All but lost amid the furor and speculation in the wake of the US Supreme Court's Blakely decision (see story this issue) last Thursday was a ruling three days earlier by a US Circuit Court judge that federal sentencing guidelines are unconstitutional because they unfairly limit judges' discretion. The guidelines give too much power to prosecutors, pervert the federal justice system by turning it into a plea bargain factory, and result in harsh and unfair sentences, 1st US Circuit Court Senior Judge William Young wrote in a scathing 174-page opinion in a series of drug cases.
Under the guideline system, federal judges are virtually relegated to the role of checking boxes in a sentencing grid mandated by Congress and implemented by the US Sentencing Commission. The guidelines, which were originally seen as reforms removing disparities in sentencing, mandate sentences based on factors such as seriousness of the crime, criminal background, acceptance of responsibility, and "cooperation with authorities," a polite term for snitching on others to gain a shorter sentence for oneself. As DRCNet has reported (http://stopthedrugwar.org/chronicle/330/kennedy.shtml most recently), the federal judiciary has grown increasingly vocal in its criticism of the system.
Young's decision is not binding and is likely to be appealed, but until and if it is overturned, it can be cited by other federal judges. Coming on the heels of the American Bar Association's report calling for an end to mandatory minimum sentences (http://stopthedrugwar.org/chronicle/343/aba.shtml), and the US Supreme Court's Blakely decision, which threatens to unravel the federal sentencing guidelines, Judge Young's ruling is one more augur that that the end is drawing near for a system that has engorged federal prisons for nearly two decades.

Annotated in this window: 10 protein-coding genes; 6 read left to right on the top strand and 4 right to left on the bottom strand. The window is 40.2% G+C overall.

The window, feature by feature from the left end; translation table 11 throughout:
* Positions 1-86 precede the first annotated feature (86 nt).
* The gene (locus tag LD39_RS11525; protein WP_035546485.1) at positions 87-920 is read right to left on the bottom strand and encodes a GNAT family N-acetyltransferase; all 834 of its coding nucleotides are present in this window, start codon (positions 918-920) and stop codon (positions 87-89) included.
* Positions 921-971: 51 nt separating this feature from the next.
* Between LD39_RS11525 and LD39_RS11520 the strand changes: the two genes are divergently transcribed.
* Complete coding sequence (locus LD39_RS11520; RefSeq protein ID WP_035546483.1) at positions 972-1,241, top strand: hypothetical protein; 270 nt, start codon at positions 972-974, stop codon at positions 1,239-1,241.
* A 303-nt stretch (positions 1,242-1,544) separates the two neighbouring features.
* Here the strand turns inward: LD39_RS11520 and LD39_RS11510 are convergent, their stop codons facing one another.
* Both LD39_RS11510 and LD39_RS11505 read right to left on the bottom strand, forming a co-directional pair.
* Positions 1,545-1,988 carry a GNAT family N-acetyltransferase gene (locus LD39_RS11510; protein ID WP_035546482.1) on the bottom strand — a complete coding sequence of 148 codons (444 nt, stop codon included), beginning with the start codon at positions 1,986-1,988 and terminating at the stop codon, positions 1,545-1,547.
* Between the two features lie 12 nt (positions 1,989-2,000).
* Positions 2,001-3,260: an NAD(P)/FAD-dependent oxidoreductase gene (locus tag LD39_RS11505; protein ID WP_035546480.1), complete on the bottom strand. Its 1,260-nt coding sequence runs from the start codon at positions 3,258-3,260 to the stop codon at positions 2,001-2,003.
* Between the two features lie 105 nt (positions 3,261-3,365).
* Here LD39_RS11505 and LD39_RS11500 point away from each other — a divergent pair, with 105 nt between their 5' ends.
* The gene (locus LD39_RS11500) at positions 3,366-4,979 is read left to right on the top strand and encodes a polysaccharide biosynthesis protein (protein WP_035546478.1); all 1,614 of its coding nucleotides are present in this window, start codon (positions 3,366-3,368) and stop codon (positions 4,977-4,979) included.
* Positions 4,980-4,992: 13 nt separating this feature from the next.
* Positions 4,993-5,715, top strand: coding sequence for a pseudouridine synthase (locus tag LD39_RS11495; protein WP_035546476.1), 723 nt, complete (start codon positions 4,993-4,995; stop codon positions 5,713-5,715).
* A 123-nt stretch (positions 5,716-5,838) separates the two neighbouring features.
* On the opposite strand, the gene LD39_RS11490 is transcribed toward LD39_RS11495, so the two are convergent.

"Judge Young's decision comes in the context of a week of ferment for sentencing in general," said Marc Mauer, executive director of the Sentencing Project (http://www.sentencingproject.org), a group devoted to finding alternatives to imprisonment. "The federal guidelines have been a challenge for years, and Judge Young's opinion shows this is up for grabs," Mauer told DRCNet. "He is a well-respected judge, and he is saying he believes the entire system does not make sense and is unconstitutional. People are very much paying attention to this because Judge Young is raising issues that a lot of people have been thinking about."
In his decision, Young amalgamated five drug cases, excoriating the Justice Department for demanding multi-decade sentences for small-timers, offering a sweet deal to a confessed multiple killer and gang leader who offered up the others, and sentencing a crack-addicted teenage mother to a lengthy prison term followed by deportation even though she testified against a major drug dealer. The cases involved punishing defendants who wanted trials, illegal bargaining by prosecutors, bargains with cold-blooded killers, and "such callous indifference to innocent human life that it would gag any fair-minded observer," Young wrote.